What led to requesting Shell Tain as the presenter for CCPDX’s first event of 2015?

A while back I asked our members to share ideas for event speakers. Member Sheila Ashdown knew of Shell Tain and recommended her. Considering the work Shell does (helping people live better lives by unpacking and overcoming their hang-ups around money), she’s a perfect speaker for the Conclave and for all the self-employed professionals in Portland.

What “money knots” do you notice freelancers running into?

There are only a few, but they’re biggies: the ability to set competitive rates and stick to them, giving yourself a well-deserved raise, and negotiating contracts with confidence. For the most part, we’ve been trained to be very polite and accommodating, to not fight over money or push back too hard when someone want to pay us less. That’s a bad habit for a self-employed professional because if you don’t get paid, [your business] can’t thrive.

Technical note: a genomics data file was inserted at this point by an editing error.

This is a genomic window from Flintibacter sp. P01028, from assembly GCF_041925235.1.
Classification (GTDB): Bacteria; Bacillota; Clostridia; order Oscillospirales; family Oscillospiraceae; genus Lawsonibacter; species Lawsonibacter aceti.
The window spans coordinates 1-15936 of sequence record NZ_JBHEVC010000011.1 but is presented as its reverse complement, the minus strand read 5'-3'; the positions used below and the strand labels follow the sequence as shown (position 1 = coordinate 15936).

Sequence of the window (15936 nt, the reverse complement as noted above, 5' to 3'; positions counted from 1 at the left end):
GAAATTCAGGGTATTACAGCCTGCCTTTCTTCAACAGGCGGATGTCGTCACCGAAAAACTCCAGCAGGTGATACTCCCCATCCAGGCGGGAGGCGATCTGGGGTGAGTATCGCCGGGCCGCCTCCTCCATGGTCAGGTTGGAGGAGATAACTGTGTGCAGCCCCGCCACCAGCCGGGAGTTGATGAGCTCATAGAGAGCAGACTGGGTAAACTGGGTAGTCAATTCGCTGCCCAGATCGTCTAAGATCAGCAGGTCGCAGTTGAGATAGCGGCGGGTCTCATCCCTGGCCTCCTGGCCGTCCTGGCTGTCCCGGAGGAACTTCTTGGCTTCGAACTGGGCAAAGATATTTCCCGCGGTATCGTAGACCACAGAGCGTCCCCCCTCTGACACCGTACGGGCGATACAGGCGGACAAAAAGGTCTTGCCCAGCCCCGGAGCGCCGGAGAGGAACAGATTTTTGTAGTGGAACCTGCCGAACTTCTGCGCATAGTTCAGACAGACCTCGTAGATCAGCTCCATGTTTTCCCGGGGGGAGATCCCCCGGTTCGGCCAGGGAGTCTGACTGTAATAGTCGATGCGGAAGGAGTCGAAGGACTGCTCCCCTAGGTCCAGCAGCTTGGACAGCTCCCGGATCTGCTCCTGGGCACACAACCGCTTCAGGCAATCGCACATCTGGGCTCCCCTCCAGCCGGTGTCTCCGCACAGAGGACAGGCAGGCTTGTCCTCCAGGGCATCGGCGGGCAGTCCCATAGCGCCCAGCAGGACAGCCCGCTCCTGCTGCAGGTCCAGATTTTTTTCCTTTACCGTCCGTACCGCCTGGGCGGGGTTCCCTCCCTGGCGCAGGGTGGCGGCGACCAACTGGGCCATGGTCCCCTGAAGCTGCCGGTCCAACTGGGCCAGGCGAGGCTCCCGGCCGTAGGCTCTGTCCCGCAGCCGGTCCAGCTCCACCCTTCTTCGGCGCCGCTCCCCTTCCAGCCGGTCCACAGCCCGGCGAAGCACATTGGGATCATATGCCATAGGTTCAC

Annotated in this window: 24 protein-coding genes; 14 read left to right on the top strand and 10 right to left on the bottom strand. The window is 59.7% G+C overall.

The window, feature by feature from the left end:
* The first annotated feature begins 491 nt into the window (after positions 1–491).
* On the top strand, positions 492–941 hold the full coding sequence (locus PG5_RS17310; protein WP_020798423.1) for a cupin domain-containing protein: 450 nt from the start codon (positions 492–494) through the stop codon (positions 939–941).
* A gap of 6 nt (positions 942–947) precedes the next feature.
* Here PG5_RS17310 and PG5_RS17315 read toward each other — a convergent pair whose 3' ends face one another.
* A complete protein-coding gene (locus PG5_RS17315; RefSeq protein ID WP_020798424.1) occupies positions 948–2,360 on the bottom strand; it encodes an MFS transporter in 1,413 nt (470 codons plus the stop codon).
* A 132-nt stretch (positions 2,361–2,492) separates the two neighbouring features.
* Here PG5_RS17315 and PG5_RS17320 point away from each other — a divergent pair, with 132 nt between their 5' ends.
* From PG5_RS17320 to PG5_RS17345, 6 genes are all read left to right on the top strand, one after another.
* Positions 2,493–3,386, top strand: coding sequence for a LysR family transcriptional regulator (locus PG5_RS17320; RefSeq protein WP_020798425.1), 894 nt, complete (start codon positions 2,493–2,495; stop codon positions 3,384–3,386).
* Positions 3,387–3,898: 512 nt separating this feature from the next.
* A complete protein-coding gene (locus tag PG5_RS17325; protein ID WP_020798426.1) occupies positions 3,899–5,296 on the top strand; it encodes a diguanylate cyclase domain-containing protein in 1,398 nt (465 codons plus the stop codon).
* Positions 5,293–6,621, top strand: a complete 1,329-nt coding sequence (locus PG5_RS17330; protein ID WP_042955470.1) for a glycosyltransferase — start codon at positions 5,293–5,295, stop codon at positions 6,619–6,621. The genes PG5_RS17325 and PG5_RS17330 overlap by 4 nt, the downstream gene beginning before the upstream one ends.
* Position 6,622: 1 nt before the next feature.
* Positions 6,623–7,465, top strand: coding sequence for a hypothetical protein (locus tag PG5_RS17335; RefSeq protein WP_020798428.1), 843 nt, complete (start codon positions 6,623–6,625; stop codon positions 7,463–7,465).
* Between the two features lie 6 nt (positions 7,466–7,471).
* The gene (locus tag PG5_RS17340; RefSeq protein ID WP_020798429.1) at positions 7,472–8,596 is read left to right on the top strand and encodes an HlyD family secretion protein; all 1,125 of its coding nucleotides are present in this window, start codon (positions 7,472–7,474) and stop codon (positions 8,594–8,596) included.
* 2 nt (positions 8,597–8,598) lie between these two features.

How do you think this event can help the freelance community in Portland?

This event will do two primary things:

1) Give freelancers permission to question their money habits and thoughts around money; and

2) Make them aware of Shell, and the services and advice she has to offer the community. Portland has a wealth of freelance resources and educational professionals ready to assist. Shell is one of them, and I’m extremely excited to learn from her.


Want to meet Shell Tain, The Untangler?

Register here for the event

5:30-7:30 p.m. on Thursday, February 5th

Free food and libations

Easy access to bike racks and nearby parking lots and garages